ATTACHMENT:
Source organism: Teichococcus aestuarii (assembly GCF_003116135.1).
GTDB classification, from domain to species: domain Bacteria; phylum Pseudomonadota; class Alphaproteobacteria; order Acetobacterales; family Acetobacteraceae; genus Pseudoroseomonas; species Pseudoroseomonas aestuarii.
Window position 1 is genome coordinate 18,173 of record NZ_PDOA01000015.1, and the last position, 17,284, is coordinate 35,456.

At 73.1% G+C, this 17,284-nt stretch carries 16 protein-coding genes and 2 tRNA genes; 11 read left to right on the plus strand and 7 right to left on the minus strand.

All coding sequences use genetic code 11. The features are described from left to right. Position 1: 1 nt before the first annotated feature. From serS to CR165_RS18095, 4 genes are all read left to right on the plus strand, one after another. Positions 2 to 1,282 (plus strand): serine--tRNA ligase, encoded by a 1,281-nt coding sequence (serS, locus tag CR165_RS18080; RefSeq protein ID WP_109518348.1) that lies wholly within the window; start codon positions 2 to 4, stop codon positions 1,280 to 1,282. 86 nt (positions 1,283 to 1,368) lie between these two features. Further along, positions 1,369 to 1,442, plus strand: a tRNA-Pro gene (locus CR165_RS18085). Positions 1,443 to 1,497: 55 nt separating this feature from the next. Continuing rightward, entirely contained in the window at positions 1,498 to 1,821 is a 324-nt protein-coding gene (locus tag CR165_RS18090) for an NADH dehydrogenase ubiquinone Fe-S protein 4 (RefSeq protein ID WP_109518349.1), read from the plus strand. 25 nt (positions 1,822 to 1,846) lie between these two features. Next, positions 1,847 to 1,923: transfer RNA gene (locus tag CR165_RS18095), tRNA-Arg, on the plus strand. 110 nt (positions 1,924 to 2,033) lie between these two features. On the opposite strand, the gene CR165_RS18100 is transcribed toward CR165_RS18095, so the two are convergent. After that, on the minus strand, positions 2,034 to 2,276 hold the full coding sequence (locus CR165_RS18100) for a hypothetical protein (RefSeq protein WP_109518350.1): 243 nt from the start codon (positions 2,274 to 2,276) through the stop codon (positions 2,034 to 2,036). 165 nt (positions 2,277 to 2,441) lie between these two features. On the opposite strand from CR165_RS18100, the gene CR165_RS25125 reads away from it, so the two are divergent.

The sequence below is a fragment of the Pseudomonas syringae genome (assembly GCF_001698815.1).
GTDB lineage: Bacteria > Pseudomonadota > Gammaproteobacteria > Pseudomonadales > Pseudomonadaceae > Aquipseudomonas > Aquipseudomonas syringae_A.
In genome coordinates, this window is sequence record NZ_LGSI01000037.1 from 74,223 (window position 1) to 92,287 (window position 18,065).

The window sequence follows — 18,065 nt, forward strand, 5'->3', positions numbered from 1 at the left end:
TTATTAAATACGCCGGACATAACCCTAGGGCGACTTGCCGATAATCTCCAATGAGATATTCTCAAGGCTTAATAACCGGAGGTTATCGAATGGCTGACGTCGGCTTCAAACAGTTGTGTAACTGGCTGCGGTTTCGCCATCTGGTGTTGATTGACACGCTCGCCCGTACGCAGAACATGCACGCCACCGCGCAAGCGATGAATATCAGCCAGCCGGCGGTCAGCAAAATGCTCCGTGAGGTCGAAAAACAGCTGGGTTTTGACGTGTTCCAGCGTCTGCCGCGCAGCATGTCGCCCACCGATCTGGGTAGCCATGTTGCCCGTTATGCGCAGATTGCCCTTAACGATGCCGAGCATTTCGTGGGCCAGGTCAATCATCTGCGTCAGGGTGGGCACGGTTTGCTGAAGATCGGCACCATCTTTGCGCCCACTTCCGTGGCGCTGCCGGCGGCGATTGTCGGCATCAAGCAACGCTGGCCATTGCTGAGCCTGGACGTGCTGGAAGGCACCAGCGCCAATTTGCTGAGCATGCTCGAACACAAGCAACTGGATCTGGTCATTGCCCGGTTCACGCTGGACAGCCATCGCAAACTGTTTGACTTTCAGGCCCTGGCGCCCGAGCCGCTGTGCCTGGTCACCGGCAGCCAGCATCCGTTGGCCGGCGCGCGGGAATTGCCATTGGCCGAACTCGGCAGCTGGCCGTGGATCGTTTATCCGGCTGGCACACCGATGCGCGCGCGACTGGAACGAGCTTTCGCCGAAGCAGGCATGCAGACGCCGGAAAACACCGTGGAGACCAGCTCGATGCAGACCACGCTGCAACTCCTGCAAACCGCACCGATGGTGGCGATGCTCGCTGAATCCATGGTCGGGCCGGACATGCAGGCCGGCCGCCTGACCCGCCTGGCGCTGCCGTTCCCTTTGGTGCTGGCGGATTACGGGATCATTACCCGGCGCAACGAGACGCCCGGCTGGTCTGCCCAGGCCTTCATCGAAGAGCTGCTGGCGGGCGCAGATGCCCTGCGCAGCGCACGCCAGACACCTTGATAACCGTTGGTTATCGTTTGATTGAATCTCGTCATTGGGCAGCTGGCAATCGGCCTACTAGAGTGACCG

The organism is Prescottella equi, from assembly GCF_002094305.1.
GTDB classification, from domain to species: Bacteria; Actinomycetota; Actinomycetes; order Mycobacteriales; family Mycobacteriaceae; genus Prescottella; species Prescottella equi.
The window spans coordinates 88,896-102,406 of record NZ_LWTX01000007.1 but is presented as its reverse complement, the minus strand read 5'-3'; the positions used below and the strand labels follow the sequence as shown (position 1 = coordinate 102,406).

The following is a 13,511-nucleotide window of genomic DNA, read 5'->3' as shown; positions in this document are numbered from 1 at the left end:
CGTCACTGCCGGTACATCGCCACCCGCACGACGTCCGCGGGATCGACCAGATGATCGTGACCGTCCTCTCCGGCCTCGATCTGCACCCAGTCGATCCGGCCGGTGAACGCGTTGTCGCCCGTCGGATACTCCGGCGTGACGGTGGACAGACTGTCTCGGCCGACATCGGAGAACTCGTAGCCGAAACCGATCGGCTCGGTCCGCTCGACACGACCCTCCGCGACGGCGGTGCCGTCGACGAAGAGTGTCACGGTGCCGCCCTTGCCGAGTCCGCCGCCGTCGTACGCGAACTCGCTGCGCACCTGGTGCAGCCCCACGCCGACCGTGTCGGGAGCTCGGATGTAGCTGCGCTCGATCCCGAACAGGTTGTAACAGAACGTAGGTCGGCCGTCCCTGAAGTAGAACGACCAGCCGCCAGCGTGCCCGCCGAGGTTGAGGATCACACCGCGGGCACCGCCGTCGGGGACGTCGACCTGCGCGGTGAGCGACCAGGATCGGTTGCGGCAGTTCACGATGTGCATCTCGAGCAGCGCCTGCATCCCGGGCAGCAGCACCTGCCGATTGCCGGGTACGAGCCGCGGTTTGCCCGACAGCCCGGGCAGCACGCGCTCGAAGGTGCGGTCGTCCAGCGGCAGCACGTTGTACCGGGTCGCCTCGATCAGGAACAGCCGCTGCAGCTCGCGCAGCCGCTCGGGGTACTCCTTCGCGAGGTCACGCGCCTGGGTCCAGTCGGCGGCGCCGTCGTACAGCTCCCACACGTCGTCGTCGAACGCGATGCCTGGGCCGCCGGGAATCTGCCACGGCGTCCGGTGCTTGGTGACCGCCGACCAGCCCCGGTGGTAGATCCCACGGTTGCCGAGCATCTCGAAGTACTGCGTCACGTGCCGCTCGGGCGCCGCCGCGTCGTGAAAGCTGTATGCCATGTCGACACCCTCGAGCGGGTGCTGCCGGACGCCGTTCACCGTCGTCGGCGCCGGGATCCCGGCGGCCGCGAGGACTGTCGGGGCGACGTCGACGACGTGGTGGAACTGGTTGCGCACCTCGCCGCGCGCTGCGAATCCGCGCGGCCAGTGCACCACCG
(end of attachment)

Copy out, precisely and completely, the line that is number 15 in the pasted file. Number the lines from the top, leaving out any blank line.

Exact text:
CGTCACTGCCGGTACATCGCCACCCGCACGACGTCCGCGGGATCGACCAGATGATCGTGACCGTCCTCTCCGGCCTCGATCTGCACCCAGTCGATCCGGCCGGTGAACGCGTTGTCGCCCGTCGGATACTCCGGCGTGACGGTGGACAGACTGTCTCGGCCGACATCGGAGAACTCGTAGCCGAAACCGATCGGCTCGGTCCGCTCGACACGACCCTCCGCGACGGCGGTGCCGTCGACGAAGAGTGTCACGGTGCCGCCCTTGCCGAGTCCGCCGCCGTCGTACGCGAACTCGCTGCGCACCTGGTGCAGCCCCACGCCGACCGTGTCGGGAGCTCGGATGTAGCTGCGCTCGATCCCGAACAGGTTGTAACAGAACGTAGGTCGGCCGTCCCTGAAGTAGAACGACCAGCCGCCAGCGTGCCCGCCGAGGTTGAGGATCACACCGCGGGCACCGCCGTCGGGGACGTCGACCTGCGCGGTGAGCGACCAGGATCGGTTGCGGCAGTTCACGATGTGCATCTCGAGCAGCGCCTGCATCCCGGGCAGCAGCACCTGCCGATTGCCGGGTACGAGCCGCGGTTTGCCCGACAGCCCGGGCAGCACGCGCTCGAAGGTGCGGTCGTCCAGCGGCAGCACGTTGTACCGGGTCGCCTCGATCAGGAACAGCCGCTGCAGCTCGCGCAGCCGCTCGGGGTACTCCTTCGCGAGGTCACGCGCCTGGGTCCAGTCGGCGGCGCCGTCGTACAGCTCCCACACGTCGTCGTCGAACGCGATGCCTGGGCCGCCGGGAATCTGCCACGGCGTCCGGTGCTTGGTGACCGCCGACCAGCCCCGGTGGTAGATCCCACGGTTGCCGAGCATCTCGAAGTACTGCGTCACGTGCCGCTCGGGCGCCGCCGCGTCGTGAAAGCTGTATGCCATGTCGACACCCTCGAGCGGGTGCTGCCGGACGCCGTTCACCGTCGTCGGCGCCGGGATCCCGGCGGCCGCGAGGACTGTCGGGGCGACGTCGACGACGTGGTGGAACTGGTTGCGCACCTCGCCGCGCGCTGCGAATCCGCGCGGCCAGTGCACCACCG